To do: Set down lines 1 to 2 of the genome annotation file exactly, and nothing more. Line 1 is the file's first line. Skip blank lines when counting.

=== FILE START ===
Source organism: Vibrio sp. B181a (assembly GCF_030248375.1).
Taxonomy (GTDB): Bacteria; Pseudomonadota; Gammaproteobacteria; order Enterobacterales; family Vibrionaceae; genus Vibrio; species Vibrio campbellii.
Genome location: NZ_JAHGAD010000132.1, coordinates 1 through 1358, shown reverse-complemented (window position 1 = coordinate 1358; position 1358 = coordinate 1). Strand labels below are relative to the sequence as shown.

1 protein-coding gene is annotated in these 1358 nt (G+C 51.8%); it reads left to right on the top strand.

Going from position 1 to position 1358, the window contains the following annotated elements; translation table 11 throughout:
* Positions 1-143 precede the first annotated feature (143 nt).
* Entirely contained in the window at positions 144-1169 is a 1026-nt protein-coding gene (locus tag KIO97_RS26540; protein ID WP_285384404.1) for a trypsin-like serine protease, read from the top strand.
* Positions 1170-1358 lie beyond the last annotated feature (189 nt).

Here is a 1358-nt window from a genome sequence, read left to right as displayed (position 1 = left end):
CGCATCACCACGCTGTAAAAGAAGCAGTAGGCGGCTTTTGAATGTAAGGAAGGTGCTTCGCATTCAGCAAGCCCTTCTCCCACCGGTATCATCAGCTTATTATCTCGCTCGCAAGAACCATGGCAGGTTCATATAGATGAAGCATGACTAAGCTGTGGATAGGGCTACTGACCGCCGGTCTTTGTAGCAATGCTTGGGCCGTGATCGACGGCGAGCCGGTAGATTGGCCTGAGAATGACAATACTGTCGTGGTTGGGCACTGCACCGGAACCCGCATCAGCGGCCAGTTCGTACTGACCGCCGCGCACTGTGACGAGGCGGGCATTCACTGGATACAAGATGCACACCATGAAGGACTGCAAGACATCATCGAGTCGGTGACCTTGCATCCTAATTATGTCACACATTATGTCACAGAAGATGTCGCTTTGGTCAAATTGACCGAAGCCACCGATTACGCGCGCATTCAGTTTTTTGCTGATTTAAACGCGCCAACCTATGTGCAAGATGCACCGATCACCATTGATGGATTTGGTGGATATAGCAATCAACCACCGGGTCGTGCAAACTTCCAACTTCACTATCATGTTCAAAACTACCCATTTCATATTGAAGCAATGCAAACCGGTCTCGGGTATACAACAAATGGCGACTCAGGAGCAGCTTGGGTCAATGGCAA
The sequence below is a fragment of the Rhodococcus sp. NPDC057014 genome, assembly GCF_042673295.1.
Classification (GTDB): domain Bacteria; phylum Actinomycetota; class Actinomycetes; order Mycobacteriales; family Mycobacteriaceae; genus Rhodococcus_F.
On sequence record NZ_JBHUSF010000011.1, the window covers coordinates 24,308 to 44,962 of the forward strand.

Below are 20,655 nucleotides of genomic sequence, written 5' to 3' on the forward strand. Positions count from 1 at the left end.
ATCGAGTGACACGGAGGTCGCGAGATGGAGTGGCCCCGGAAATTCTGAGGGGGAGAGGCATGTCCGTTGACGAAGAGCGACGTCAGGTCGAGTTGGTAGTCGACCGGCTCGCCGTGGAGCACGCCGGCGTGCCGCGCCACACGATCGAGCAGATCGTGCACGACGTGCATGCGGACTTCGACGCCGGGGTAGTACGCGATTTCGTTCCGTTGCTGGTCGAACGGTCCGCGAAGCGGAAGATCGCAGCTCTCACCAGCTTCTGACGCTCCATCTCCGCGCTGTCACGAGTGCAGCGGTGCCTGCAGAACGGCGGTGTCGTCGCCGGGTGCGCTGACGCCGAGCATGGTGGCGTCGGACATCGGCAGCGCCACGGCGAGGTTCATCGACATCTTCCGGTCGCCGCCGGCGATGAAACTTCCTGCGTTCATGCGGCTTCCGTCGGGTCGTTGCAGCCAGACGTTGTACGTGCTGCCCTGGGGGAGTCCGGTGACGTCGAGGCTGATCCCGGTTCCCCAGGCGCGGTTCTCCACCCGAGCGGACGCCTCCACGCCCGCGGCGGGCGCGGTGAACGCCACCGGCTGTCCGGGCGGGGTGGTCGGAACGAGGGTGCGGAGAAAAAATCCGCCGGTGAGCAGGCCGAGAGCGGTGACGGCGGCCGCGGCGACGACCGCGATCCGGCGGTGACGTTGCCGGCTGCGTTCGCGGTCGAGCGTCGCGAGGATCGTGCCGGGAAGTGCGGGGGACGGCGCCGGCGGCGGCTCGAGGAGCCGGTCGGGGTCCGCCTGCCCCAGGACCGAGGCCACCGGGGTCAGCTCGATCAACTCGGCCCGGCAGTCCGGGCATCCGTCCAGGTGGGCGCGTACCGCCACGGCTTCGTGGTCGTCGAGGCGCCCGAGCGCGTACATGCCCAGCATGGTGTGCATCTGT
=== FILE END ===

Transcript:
Source organism: Vibrio sp. B181a (assembly GCF_030248375.1).
Taxonomy (GTDB): Bacteria; Pseudomonadota; Gammaproteobacteria; order Enterobacterales; family Vibrionaceae; genus Vibrio; species Vibrio campbellii.